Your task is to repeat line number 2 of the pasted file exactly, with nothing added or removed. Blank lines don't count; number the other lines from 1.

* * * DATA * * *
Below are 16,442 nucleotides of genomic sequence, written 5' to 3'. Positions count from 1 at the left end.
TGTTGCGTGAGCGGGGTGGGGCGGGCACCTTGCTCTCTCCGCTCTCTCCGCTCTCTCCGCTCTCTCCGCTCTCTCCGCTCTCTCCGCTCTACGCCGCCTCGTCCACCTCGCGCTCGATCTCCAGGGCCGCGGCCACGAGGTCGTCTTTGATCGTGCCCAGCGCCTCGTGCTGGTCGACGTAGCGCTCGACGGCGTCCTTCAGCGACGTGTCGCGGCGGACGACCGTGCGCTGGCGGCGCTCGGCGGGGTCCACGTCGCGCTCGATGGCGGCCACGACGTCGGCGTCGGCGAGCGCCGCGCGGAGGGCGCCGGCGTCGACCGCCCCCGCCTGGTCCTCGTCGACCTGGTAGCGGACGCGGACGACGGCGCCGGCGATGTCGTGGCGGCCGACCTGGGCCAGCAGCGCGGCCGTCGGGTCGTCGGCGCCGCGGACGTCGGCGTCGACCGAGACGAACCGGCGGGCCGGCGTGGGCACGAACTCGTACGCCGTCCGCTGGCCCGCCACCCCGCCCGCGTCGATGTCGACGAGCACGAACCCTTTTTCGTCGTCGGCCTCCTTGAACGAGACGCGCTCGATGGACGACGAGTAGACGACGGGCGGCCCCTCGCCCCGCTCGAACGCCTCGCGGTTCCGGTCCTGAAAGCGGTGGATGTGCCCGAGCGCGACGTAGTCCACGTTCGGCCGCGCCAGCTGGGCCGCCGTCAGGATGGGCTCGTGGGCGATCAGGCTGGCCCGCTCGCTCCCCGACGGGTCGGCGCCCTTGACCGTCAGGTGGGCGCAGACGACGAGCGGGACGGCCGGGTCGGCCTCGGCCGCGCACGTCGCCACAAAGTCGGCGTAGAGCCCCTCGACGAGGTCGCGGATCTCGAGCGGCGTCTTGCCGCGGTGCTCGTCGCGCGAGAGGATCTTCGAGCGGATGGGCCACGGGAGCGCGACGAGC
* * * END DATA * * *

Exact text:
TGTTGCGTGAGCGGGGTGGGGCGGGCACCTTGCTCTCTCCGCTCTCTCCGCTCTCTCCGCTCTCTCCGCTCTCTCCGCTCTCTCCGCTCTACGCCGCCTCGTCCACCTCGCGCTCGATCTCCAGGGCCGCGGCCACGAGGTCGTCTTTGATCGTGCCCAGCGCCTCGTGCTGGTCGACGTAGCGCTCGACGGCGTCCTTCAGCGACGTGTCGCGGCGGACGACCGTGCGCTGGCGGCGCTCGGCGGGGTCCACGTCGCGCTCGATGGCGGCCACGACGTCGGCGTCGGCGAGCGCCGCGCGGAGGGCGCCGGCGTCGACCGCCCCCGCCTGGTCCTCGTCGACCTGGTAGCGGACGCGGACGACGGCGCCGGCGATGTCGTGGCGGCCGACCTGGGCCAGCAGCGCGGCCGTCGGGTCGTCGGCGCCGCGGACGTCGGCGTCGACCGAGACGAACCGGCGGGCCGGCGTGGGCACGAACTCGTACGCCGTCCGCTGGCCCGCCACCCCGCCCGCGTCGATGTCGACGAGCACGAACCCTTTTTCGTCGTCGGCCTCCTTGAACGAGACGCGCTCGATGGACGACGAGTAGACGACGGGCGGCCCCTCGCCCCGCTCGAACGCCTCGCGGTTCCGGTCCTGAAAGCGGTGGATGTGCCCGAGCGCGACGTAGTCCACGTTCGGCCGCGCCAGCTGGGCCGCCGTCAGGATGGGCTCGTGGGCGATCAGGCTGGCCCGCTCGCTCCCCGACGGGTCGGCGCCCTTGACCGTCAGGTGGGCGCAGACGACGAGCGGGACGGCCGGGTCGGCCTCGGCCGCGCACGTCGCCACAAAGTCGGCGTAGAGCCCCTCGACGAGGTCGCGGATCTCGAGCGGCGTCTTGCCGCGGTGCTCGTCGCGCGAGAGGATCTTCGAGCGGATGGGCCACGGGAGCGCGACGAGC